Education and Counseling for Individuals Affected by Oppositional Defiant Disorder and ADHD

Search This Site

Can he just take her away or what?

Hi Mark,

I had a meeting with ex re: finances, but he wont pay anything. He has a new girlfriend who lives in NSW and says L___ will not stay at her high school the whole way through. I want her to. He doesn't know where he will live. Where does that leave me? It actually affected my work today. I think I need some legal advice on that matter. Can he just take her away or what? I am overeating and over-sleeping now. I believe L___ would take us to court if she could or would know about it. She has been okay during holidays.



Hi J.,

I’m not sure what the laws are on this matter in your area. In my state, either parent (or both) can get custody. If the parents agree between themselves on custody, they can avoid a long and expensive court case. But if they can't agree, the judge will hear both sides and decide what's best for the child, not the parents. The judge will consider many factors such as:

  • Which parent has been the children’s primary caregiver
  • Emotional ties of the children to parents and other family members
  • Attitude of the parents towards the child
  • Whether one parent has abused the other (the law assumes that it is not best for the child to be in the custody of a parent who has abused the other parent)
  • Whether one parent is more likely to help the other parent keep a close relationship with the children (the judge won’t consider this if one parent shows that the other parent has been abusive and that a continuing relationship with the children would be dangerous for either the parent or the children)
  • Any criminal record of the parents
  • The parents' emotional stability
  • Home environment
  • The child's age, sex, and health
  • Whom the child wishes to be with (if the child is old enough to make a good decision)

Judges will often award permanent legal custody to the parent who has had physical custody of the child. Judges do not like to change the living situation of a child who is doing well.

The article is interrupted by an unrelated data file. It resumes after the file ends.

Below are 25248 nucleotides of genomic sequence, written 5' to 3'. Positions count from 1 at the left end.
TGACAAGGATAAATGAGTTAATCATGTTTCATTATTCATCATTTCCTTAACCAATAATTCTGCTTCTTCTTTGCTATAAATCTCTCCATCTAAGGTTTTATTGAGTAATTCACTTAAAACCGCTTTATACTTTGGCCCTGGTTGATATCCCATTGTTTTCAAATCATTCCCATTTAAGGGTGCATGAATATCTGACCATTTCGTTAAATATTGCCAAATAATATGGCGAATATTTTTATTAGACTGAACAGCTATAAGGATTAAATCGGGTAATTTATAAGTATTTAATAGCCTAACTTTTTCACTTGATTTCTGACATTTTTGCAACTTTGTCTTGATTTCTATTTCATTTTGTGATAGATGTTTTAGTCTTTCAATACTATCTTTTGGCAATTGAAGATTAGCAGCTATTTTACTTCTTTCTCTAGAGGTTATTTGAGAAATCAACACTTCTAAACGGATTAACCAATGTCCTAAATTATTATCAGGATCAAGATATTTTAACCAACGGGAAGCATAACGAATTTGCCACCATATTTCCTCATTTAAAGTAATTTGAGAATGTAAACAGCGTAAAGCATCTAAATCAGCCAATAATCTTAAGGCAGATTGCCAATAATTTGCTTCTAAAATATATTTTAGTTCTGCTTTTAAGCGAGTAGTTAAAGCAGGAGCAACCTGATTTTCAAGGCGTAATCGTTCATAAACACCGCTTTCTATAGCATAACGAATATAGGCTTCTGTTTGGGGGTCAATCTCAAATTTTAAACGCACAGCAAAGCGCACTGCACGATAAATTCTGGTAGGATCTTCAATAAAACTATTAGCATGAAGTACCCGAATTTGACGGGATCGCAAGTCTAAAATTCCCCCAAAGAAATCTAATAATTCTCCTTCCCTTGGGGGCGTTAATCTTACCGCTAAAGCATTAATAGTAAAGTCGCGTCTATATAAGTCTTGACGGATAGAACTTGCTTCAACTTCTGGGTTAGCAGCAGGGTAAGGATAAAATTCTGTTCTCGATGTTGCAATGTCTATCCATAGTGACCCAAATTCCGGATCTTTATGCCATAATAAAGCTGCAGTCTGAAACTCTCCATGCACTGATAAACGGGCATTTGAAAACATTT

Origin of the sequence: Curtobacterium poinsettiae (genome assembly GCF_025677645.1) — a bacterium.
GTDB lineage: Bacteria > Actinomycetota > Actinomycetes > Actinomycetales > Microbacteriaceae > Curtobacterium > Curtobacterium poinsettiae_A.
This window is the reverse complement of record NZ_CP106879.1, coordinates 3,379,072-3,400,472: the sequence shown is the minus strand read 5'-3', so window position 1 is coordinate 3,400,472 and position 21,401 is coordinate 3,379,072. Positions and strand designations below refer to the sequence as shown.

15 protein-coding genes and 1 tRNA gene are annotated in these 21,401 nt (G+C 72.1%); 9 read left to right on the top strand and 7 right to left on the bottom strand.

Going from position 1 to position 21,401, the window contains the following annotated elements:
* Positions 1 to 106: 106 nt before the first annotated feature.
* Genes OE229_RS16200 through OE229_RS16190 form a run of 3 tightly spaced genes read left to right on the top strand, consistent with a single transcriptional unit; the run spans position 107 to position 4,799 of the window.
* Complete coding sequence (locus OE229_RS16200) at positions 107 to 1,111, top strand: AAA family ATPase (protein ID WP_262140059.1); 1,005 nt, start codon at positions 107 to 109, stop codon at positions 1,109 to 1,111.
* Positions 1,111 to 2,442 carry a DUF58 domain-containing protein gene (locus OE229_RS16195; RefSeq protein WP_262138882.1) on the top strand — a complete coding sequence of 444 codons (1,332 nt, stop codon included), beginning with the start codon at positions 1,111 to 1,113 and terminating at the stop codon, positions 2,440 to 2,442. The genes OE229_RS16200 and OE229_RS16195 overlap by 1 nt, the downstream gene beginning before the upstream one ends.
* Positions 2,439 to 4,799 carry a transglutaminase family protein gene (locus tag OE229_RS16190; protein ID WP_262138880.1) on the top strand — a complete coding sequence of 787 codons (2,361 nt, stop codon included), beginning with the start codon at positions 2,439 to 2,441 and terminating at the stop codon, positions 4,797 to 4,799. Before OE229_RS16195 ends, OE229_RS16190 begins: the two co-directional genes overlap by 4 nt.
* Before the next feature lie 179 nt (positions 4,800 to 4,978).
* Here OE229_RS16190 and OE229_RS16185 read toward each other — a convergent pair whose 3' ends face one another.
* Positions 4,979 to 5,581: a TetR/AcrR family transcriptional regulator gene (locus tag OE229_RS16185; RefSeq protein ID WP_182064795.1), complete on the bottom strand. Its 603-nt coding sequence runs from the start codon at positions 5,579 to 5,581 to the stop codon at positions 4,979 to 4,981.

No comments:


Parenting Rebellious Teens

One day you wake up and find that life has changed forever. Instead of greeting you with a hug, your little boy rolls his eyes when you say "good morning" and shouts, "You're ruining my life!" You may think you've stepped into the Twilight Zone, but you've actually been thrust into your son's teen years.

During adolescence, teens start to break away from parents and become "their own person." Some talk back, ignore rules and slack off at school. Others may sneak out or break curfew. Still others experiment with alcohol, tobacco or drugs. So how can you tell the difference between normal teen rebellion versus dangerous behavior? And what's the best way for a parent to respond?

Click here for full article...

Oppositional Defiant Disorder (ODD)

Many families of defiant children live in a home that has become a battleground. In the beginning, the daily struggles can be expected. After all, we knew that problems would occur. Initially, stress can be so subtle that we lose sight of a war, which others do not realize is occurring. We honestly believe that we can work through the problems.

Outbursts, rages, and strife become a way of life (an emotionally unhealthy way of life). We set aside our own needs and focus on the needs of our children. But what does it cost us?

Click here for the full article...

The Strong-Willed Out-of-Control Teen

The standard disciplinary techniques that are recommended for “typical” teenagers do not take into account the many issues facing teens with serious behavioral problems. Disrespect, anger, violent rages, self-injury, running away from home, school failure, hanging-out with the wrong crowd, drug abuse, theft, and legal problems are just some of the behaviors that parents of defiant teens will have to learn to control.

Click here for the full article...

Online Parenting Coach - Syndicated Content